In March 2022, Scorpion Vision engineers installed some 'Machine Vision Cells' in the newly built engineering building, Z Block at the University of the West of England in Bristol. Scorpion Vision is very pleased to be sponsoring the Lab with dedicated machine vision equipment designed to allow students to experiment with specialist industrial cameras and LED light sources.
Our contribution to the engineering department of UWE went alongside an un-built Cruden driving simulator, a flight simulator and the “Igloo Cave” which is a room with augmented reality and an extremely powerful computer to run it all.
Our equipment included 3 cells each which demonstrated a different facet of machine vision, which were the importance of lighting, polarisation and a technique known as photometric stereo. The Lighting cell included various different types of lighting supplied by MBJ Imaging, including back-lighting, coaxial, and dome lighting to name but a few. The polarisation cell included two wide bar lights, a backlight, all with polarising filters. Finally, the photometric stereo cell consisted of 4 wide bar lights which were blue, red, green and IR.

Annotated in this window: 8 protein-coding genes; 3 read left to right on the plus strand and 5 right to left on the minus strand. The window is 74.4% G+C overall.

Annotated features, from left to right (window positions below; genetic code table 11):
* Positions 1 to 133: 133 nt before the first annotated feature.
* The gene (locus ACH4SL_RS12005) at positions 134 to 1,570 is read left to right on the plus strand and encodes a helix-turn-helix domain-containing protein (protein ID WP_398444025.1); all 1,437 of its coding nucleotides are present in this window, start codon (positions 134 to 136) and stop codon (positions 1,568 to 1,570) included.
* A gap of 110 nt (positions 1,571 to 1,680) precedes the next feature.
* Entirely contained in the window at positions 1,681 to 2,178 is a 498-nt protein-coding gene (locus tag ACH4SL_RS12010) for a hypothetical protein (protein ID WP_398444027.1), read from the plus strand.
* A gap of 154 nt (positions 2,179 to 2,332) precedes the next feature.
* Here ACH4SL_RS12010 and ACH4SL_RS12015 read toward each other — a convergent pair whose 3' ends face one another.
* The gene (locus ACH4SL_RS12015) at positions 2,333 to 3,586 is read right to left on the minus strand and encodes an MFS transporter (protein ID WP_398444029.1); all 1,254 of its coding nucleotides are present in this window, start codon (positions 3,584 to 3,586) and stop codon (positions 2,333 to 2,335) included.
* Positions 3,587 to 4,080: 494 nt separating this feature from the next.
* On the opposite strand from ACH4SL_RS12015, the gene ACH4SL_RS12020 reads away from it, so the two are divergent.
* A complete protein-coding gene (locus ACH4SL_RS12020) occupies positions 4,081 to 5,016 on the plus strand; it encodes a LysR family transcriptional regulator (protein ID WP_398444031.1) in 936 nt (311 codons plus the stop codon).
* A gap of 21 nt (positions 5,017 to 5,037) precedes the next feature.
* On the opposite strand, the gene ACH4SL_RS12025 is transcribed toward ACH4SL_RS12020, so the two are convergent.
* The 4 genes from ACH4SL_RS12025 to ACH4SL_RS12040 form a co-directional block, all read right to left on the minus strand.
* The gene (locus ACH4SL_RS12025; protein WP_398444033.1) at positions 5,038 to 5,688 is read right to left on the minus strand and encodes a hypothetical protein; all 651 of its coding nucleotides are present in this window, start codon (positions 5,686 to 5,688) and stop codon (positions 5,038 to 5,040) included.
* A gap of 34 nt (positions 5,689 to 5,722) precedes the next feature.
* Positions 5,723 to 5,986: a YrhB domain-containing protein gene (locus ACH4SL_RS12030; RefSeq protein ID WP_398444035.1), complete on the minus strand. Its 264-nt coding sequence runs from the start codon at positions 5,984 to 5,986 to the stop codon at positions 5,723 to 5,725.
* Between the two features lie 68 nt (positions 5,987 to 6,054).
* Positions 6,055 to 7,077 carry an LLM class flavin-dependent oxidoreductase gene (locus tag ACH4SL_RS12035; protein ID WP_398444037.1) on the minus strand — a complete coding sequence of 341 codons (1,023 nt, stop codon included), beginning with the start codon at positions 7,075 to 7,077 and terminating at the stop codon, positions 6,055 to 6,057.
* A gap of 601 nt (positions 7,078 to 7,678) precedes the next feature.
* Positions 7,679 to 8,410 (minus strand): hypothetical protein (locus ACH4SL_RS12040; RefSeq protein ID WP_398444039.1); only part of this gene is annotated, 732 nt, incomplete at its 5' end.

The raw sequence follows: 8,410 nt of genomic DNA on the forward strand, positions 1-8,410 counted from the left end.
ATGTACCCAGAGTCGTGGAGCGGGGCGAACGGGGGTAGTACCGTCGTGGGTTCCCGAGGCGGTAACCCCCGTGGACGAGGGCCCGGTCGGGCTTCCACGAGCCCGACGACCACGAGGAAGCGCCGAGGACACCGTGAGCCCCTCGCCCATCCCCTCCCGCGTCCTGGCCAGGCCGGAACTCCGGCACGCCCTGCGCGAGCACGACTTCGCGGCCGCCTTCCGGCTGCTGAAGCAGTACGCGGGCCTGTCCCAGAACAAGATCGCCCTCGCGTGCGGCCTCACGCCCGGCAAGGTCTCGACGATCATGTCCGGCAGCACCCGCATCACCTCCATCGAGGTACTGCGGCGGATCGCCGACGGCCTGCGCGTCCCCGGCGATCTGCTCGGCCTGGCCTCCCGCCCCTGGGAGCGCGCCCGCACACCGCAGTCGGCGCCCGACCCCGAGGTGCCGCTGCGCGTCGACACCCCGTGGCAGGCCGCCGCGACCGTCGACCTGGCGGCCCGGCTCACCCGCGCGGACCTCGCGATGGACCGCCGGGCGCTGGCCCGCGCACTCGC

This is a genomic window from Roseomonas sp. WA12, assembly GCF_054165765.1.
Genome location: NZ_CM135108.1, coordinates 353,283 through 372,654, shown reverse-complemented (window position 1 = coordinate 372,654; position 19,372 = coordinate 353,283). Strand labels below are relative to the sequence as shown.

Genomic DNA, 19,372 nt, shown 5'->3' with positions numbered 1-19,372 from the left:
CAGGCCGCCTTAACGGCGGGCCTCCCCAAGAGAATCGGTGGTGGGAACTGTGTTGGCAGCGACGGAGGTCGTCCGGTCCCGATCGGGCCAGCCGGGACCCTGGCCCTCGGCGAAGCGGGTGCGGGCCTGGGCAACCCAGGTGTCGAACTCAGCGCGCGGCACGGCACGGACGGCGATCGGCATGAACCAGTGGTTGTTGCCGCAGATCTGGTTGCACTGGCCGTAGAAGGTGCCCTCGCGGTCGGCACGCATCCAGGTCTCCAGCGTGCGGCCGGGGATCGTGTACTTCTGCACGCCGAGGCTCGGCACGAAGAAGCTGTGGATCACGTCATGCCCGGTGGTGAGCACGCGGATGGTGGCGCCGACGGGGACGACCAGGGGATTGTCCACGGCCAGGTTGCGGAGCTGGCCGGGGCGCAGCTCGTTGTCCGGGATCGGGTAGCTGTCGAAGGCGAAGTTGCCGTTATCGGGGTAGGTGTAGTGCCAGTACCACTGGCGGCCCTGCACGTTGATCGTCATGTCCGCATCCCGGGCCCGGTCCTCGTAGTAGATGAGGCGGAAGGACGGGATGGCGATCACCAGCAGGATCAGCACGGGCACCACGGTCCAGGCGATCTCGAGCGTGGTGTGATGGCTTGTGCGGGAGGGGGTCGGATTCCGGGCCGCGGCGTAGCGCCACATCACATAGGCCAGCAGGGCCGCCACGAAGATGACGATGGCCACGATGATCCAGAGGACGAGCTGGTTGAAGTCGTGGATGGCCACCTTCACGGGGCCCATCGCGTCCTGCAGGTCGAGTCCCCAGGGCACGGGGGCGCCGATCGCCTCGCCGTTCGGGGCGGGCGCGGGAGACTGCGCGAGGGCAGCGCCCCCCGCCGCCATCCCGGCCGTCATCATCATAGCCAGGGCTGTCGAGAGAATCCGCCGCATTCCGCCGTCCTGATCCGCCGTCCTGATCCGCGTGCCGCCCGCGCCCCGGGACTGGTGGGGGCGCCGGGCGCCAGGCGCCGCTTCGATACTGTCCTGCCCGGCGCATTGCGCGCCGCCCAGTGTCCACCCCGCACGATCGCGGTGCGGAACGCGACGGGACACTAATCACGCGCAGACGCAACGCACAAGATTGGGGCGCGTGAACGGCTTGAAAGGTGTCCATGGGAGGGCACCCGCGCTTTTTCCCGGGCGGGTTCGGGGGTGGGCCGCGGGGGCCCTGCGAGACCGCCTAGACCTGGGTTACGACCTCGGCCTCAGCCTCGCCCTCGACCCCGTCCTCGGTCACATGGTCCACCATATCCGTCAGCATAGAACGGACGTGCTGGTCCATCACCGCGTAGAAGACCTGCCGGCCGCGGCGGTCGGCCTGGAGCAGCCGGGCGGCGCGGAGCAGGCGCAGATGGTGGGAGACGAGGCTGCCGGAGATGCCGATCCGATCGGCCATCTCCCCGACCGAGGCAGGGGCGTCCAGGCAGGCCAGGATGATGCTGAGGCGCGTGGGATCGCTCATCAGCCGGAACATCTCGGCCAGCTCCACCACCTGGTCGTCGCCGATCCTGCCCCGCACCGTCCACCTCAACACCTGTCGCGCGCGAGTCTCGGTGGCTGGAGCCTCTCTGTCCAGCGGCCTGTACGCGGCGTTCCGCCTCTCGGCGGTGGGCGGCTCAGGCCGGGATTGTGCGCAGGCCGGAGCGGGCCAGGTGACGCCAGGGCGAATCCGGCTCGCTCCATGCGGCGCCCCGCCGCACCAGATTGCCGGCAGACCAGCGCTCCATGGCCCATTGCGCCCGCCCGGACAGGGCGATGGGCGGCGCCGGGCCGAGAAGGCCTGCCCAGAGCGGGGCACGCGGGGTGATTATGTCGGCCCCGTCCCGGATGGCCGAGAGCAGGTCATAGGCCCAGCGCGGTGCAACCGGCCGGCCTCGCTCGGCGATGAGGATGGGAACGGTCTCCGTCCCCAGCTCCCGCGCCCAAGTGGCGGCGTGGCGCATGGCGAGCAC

All the cells were equipped with HIK Robot Machine Vision Cameras and Lenses.
These cells will enable the users to learn how to solve problems encountered in many machine vision applications using these various tools, after all, machine vision is helpless without reliable images.
Photometric Stereo Cell
Importance of Lighting in Machine Vision Cell
Although our modest contribution seems somewhat superfluous in comparison to the other equipment in the room, its utility in machine vision, particularly for industrial automation cannot be understated. These cells will provide unique learning experiences which will prove vital dealing with automated machine vision real world environments for both lecturers and students alike. This is because, real world machine vision applications do not utilise extremely high tech equipment like racing simulators. The purpose of machine vision systems is to allow machine visions to function efficiently, quickly and most importantly reliably, for example, a success rate of above 99.9%. This aspect of our equipment is well understood by both Lyndon Smith and Andy Hill who were both very appreciative of the cells and their utility for machine vision applications.